It was a difficult experience to know the real reason behind the stepped up law enforcement and have to watch the Phish fans just take it and try to not let it ruin their weekend. Many of them are awake (in a different sort of way), but uninformed and passive. If anyone is under the impression they're a bunch of leftist sheep, I would disagree (the deadheads are another story, "The Dead for Obama" anyone?). Out of 10's of 1000's of people, all 3 nights, I saw 2 Obama shirts. I think with the right approach, these are people who would be very receptive to "the message" and a powerful ally to the liberty movement.

Chains and specks of islands curved
Where palm trees dipped and seagulls swerved
And I parked my kayak on a stone
And yelled across the ocean to his evil throne

I said "Oh Wilson, someday I'll kill you 'til you die
Oh Wilson, Punch you in the Eye

Wilson, kill you 'til you die
Oh Wilson, Punch you in the Eye"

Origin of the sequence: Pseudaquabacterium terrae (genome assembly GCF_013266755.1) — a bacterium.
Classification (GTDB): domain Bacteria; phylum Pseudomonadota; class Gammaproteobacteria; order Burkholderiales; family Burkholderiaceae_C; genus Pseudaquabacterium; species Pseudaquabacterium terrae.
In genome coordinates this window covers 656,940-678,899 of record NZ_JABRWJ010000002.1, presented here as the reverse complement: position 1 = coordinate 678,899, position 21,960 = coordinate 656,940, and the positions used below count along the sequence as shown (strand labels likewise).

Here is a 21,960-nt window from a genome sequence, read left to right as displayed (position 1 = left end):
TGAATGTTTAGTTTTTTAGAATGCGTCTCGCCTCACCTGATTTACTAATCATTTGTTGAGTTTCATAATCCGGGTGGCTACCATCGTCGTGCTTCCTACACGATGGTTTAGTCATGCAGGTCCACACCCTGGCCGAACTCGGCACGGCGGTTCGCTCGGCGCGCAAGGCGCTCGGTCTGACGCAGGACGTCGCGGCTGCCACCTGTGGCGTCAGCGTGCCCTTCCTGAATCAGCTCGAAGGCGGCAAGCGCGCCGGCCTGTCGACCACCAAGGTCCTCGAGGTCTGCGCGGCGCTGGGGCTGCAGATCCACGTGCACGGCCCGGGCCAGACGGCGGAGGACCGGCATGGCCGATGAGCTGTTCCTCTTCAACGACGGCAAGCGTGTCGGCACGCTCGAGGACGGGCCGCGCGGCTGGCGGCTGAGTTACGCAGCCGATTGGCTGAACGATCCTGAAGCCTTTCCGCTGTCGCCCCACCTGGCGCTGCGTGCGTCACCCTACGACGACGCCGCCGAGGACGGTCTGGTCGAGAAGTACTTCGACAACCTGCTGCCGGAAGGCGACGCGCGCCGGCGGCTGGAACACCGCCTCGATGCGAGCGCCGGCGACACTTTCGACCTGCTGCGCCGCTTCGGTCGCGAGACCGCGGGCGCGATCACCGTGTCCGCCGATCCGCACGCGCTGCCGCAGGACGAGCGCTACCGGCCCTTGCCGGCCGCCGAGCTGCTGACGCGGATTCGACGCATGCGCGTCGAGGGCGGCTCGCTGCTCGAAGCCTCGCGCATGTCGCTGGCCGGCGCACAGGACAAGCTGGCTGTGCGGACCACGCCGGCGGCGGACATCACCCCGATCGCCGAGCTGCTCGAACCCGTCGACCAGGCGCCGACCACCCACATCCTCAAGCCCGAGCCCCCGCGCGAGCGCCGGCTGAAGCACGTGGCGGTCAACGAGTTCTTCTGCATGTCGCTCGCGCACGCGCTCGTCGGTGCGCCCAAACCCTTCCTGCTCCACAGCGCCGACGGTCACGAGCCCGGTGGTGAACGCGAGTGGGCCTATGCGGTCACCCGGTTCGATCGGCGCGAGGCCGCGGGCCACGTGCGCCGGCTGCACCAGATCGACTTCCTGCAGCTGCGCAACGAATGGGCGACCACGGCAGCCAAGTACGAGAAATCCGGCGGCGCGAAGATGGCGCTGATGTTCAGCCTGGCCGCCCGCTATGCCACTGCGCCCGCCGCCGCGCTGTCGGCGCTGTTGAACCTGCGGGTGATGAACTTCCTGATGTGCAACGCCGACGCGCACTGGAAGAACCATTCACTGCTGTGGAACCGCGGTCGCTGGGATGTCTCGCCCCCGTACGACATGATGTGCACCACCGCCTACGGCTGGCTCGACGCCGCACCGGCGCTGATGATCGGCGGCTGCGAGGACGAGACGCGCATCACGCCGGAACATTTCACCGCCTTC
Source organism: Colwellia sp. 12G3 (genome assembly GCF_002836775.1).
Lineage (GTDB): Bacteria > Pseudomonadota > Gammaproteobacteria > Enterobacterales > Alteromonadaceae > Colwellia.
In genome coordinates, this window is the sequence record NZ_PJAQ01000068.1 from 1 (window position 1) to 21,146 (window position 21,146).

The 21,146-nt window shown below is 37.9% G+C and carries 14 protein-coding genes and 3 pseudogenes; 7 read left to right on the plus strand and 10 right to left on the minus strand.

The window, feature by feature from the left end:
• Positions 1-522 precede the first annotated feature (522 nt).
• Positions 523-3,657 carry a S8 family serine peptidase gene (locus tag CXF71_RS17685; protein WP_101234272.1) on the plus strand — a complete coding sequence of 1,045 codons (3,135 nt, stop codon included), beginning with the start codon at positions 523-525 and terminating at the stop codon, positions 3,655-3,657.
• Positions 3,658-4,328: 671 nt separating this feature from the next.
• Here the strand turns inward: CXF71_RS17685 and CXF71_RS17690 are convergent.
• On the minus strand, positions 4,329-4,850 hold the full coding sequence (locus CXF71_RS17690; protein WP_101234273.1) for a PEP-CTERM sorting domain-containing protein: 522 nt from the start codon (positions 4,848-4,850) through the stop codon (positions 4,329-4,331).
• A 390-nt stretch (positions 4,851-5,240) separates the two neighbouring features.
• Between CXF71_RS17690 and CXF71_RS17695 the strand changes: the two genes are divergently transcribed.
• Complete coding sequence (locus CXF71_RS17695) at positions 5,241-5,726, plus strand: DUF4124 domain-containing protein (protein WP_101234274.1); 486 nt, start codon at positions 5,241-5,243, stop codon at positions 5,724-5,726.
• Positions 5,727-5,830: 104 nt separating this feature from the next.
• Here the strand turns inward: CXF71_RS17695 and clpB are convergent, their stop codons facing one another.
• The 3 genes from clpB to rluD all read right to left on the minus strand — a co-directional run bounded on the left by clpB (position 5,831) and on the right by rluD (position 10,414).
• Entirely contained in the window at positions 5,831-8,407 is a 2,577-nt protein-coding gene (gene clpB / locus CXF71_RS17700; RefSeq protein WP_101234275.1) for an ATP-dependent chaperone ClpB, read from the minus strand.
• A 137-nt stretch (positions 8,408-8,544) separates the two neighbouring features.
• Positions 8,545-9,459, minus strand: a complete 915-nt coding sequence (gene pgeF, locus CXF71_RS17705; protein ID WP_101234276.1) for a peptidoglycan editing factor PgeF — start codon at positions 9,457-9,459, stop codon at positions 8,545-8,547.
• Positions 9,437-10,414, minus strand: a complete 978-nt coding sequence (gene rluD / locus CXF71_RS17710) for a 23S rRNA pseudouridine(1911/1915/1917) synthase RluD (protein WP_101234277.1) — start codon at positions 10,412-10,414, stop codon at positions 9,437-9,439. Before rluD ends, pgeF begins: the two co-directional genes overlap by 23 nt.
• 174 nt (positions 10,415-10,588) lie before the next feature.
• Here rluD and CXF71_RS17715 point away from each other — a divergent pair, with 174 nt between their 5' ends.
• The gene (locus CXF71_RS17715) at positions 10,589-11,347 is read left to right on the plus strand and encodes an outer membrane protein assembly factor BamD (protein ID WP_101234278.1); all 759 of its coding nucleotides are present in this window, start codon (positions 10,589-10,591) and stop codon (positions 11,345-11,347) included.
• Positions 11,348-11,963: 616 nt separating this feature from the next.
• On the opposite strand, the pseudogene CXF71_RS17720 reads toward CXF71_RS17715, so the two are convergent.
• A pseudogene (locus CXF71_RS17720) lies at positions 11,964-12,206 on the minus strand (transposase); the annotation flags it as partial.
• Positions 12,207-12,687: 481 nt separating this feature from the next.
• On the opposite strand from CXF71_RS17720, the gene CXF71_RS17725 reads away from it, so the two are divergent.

Offline beedee

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Re: Fluffhead
« Reply #1 on: March 12, 2009, 06:30:30 am »
Trey wrote those lyrics when he was a young kid, I believe

Offline Dig

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Re: Fluffhead
« Reply #2 on: March 12, 2009, 06:55:16 am »
Phish bankrolled 200 cops, including feds, for reunion 'security'
Stephen C. Webster
Published: Tuesday March 10, 2009


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EXCLUSIVE: Law enforcement group expresses skepticism at quoted value of seized narcotics

Hampton, Virginia police say they seized over $1.2 million in narcotics, arrested 250 people and collected over $68,000 in cash during a highly publicized, three-day reunion concert by psychedelic rock jam bad Phish.

While media outlets reported that the rock band paid for the police presence, RAW STORY has found out that the force, intended for security, was nearly 200 agents strong and involved three federal agencies.

Additionally, a group of former police officers who advocate for drug policy reform expressed skepticism of the narcotics' quoted value.